“I guess it is kind of building a toolbox so you can come back to when the pressure is on.”

Capsey begins 2024 in India with another edition of the WPL before she joins up with the England squad for the final two T20s of a five-match series in New Zealand.

It kickstarts an action-packed year of white-ball cricket, but the all-rounder’s Test ambitions still burn brightly.

“Everyone had a lot of conversations with the management staff and it was definitely a combined decision over what was best for the individual,” Capsey explained regarding her WPL participation.

“We have a World Cup in Bangladesh and looking even more to the future we have a 50-over World Cup next year in India and this is part and parcel of my development.

“I have targeted an area I want to work on, which is spin and it is another stepping stone in my development to spend a bit longer out here and pick the brains of the people who play spin the best.

“If individuals are getting better and learning how to play their best games in those conditions, it will benefit England as well.

“Having that aspiration to continue working really hard and that end goal to make my Test debut is definitely something at the forefront of my mind and something I’m working towards.”

Red Bull athlete Alice Capsey is an England and Delhi Capitals all-rounder. Find out more about her here.

Thursday’s meeting at Huntingdon has been called off due to a waterlogged track.

The venue was due to host a six-race National Hunt card but the course is not fit for action, with areas of standing water and further rain forecast ahead of the fixture.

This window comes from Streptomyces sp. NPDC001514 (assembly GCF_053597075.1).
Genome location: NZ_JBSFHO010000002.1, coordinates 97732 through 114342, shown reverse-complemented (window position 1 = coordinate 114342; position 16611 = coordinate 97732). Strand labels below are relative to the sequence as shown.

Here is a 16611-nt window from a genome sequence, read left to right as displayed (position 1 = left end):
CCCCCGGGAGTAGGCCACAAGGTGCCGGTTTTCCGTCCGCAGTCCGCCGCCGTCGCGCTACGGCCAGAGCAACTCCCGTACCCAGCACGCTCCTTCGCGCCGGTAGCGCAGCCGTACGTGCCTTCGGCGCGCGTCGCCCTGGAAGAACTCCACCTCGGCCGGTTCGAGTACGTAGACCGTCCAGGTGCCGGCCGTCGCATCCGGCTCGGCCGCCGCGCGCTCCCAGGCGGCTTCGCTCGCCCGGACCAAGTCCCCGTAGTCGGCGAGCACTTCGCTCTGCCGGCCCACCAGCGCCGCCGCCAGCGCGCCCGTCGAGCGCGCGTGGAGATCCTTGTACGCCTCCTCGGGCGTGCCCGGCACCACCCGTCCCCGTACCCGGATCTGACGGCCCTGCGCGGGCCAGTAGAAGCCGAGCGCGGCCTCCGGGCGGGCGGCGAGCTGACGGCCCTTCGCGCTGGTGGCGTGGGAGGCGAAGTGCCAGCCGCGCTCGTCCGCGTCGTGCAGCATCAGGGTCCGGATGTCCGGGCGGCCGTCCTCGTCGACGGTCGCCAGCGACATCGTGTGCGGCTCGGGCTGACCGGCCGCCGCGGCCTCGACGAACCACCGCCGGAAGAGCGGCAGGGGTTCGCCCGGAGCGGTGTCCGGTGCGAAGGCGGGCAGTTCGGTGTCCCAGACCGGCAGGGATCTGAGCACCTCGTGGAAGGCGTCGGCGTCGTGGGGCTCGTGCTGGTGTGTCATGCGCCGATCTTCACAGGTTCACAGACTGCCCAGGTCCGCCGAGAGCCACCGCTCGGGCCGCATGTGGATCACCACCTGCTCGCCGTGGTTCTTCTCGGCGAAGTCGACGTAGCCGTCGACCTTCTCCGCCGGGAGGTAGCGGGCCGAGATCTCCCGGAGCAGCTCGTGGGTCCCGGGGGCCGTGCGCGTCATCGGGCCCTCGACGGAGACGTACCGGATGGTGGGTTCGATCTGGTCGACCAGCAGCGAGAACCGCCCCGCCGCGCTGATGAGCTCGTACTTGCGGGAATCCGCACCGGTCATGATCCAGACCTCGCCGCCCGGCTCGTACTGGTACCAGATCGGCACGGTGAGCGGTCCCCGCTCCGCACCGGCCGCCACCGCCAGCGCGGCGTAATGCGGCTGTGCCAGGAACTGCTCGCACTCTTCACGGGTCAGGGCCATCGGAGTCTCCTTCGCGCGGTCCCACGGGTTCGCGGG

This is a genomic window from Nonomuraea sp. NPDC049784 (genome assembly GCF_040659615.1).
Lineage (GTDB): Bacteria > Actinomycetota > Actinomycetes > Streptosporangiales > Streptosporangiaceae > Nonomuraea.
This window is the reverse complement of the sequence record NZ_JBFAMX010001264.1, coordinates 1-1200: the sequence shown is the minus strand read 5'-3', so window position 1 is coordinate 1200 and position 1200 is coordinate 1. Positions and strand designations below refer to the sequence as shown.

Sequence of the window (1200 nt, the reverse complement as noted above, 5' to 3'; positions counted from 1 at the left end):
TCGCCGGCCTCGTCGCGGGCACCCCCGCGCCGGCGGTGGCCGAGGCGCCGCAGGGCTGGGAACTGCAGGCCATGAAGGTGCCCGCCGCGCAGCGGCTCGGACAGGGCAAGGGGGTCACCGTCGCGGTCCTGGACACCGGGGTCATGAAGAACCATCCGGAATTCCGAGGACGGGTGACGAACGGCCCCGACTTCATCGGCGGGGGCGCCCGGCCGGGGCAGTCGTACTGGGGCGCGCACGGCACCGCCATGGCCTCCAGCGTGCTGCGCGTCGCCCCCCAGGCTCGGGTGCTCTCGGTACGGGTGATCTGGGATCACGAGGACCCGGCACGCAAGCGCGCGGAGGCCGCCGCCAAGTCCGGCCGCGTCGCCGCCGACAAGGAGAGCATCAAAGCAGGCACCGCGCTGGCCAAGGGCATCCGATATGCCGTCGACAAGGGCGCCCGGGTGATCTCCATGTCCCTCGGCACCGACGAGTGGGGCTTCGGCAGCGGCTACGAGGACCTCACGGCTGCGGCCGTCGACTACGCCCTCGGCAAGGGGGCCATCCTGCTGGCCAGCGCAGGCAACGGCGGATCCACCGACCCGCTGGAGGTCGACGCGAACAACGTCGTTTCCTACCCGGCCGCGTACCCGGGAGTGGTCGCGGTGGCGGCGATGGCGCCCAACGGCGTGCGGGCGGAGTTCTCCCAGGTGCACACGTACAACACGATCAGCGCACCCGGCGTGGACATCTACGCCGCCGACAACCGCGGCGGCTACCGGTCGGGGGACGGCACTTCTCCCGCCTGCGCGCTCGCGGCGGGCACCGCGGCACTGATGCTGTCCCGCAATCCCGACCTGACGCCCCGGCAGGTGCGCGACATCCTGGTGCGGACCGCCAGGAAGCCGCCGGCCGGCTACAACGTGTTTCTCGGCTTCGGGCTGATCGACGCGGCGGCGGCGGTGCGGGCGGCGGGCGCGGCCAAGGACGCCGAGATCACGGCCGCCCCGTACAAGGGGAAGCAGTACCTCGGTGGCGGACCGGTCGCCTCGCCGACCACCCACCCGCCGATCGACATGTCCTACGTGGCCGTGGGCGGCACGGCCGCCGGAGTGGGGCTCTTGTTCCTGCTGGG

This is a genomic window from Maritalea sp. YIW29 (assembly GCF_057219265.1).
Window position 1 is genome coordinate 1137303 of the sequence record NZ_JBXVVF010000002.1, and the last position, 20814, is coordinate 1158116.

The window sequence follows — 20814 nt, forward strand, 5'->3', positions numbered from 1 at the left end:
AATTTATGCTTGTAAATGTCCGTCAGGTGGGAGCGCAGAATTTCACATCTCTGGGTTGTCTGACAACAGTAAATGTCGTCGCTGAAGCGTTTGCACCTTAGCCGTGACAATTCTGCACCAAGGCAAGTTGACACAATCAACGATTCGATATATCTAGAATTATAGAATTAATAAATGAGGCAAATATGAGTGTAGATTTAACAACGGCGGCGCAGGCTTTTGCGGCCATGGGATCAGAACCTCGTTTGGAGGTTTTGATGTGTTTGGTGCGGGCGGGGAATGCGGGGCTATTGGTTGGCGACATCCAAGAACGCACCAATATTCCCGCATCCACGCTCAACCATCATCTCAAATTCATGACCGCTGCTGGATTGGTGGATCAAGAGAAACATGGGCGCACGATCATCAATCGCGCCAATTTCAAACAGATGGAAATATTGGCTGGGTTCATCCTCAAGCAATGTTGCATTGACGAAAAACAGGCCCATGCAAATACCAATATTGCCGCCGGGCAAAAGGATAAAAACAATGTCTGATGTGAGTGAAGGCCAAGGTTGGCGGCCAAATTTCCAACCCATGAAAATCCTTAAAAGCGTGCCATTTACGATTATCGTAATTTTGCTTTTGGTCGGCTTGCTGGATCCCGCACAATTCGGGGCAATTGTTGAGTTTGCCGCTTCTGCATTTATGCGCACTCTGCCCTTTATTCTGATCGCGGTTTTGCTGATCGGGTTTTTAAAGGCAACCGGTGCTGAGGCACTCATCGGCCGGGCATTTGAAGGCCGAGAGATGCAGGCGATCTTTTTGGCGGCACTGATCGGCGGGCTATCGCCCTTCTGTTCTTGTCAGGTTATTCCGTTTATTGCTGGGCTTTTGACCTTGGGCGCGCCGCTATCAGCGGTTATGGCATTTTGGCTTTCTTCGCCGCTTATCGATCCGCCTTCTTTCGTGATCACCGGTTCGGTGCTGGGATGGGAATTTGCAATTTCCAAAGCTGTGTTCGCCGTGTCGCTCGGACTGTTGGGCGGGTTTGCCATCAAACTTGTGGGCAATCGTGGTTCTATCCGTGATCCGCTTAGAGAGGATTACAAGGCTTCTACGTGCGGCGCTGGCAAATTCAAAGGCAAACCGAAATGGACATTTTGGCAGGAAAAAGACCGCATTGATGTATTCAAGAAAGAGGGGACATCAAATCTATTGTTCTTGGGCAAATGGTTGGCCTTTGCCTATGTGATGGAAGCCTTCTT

Clerk of the course Roderick Duncan inspected the track on Tuesday morning and had little option but to abandon.

He said: “We flooded again on Sunday and while the water levels have dropped, there are still areas of standing water on various parts of the track.

“While the river levels are dropping, the forecast for more rain on Wednesday and Thursday is just not helpful.”

The British Horseracing Authority has already announced an additional meeting on Thursday at Chelmsford.

Anno Power has left Harry Fry full of excitement after booking her ticket to Aintree with a scintillating display at Ascot on Saturday.

Held in high regard by her trainer, the five-year-old suffered a narrow reversal at the hands of Ben Pauling’s Dunskay on her debut, but put the record straight in breathtaking fashion when sent off the 5-4 favourite for the British EBF Mares’ Open National Hunt Flat Race.

Having succumbed to keenness in her first outing, she was ridden cold by Jonathan Burke at Ascot and still had the whole field to pass before her jockey flicked the switch within the final two furlongs.

She quickened impressively, swallowing up her rivals one by one, before hitting full flow as she hit the line almost three lengths clear of the runner-up, the Karl Burke-trained Nala The Lioness.

Anno Power will now be held back for the Grade Two Goffs UK Nickel Coin Mares’ Standard Open National Hunt Flat Race on the opening day of Aintree’s Grand National Festival (April 11), a race won in the last two years by Ashroe Diamond (2022) and Dysart Enos (2023).

“We’re very excited with her and to be honest I was rather disappointed when she got beat the first day at Exeter,” said Fry.

“She over-raced a bit that day and was last off the bridle up against a horse of Ben Pauling’s who won again last week under a penalty and looks a useful young horse. It turned into a bit of a duel up the straight at Exeter, which didn’t play to our strengths but we learnt plenty about her.